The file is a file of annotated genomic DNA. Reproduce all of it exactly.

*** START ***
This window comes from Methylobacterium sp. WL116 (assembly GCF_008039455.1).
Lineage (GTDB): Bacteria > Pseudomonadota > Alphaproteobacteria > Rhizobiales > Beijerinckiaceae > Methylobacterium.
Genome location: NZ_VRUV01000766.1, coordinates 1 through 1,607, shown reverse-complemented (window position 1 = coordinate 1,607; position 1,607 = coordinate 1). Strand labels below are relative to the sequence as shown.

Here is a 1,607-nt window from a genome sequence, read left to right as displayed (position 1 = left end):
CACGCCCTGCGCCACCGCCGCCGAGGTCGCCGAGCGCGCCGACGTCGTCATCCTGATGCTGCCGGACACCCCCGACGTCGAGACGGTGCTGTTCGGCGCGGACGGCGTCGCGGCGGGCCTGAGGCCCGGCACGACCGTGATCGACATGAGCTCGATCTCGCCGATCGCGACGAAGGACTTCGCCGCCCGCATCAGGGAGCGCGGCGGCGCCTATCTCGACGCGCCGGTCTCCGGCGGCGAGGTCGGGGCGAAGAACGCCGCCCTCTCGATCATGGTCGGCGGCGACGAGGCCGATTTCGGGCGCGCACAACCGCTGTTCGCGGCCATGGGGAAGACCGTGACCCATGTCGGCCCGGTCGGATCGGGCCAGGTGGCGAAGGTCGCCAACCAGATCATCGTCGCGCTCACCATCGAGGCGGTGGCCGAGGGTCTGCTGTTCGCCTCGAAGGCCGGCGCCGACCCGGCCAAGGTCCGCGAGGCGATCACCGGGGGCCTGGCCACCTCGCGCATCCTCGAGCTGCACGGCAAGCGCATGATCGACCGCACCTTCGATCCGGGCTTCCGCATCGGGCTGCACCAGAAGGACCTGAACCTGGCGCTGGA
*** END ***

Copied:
This window comes from Methylobacterium sp. WL116 (assembly GCF_008039455.1).
Lineage (GTDB): Bacteria > Pseudomonadota > Alphaproteobacteria > Rhizobiales > Beijerinckiaceae > Methylobacterium.
Genome location: NZ_VRUV01000766.1, coordinates 1 through 1,607, shown reverse-complemented (window position 1 = coordinate 1,607; position 1,607 = coordinate 1). Strand labels below are relative to the sequence as shown.

Here is a 1,607-nt window from a genome sequence, read left to right as displayed (position 1 = left end):
CACGCCCTGCGCCACCGCCGCCGAGGTCGCCGAGCGCGCCGACGTCGTCATCCTGATGCTGCCGGACACCCCCGACGTCGAGACGGTGCTGTTCGGCGCGGACGGCGTCGCGGCGGGCCTGAGGCCCGGCACGACCGTGATCGACATGAGCTCGATCTCGCCGATCGCGACGAAGGACTTCGCCGCCCGCATCAGGGAGCGCGGCGGCGCCTATCTCGACGCGCCGGTCTCCGGCGGCGAGGTCGGGGCGAAGAACGCCGCCCTCTCGATCATGGTCGGCGGCGACGAGGCCGATTTCGGGCGCGCACAACCGCTGTTCGCGGCCATGGGGAAGACCGTGACCCATGTCGGCCCGGTCGGATCGGGCCAGGTGGCGAAGGTCGCCAACCAGATCATCGTCGCGCTCACCATCGAGGCGGTGGCCGAGGGTCTGCTGTTCGCCTCGAAGGCCGGCGCCGACCCGGCCAAGGTCCGCGAGGCGATCACCGGGGGCCTGGCCACCTCGCGCATCCTCGAGCTGCACGGCAAGCGCATGATCGACCGCACCTTCGATCCGGGCTTCCGCATCGGGCTGCACCAGAAGGACCTGAACCTGGCGCTGGA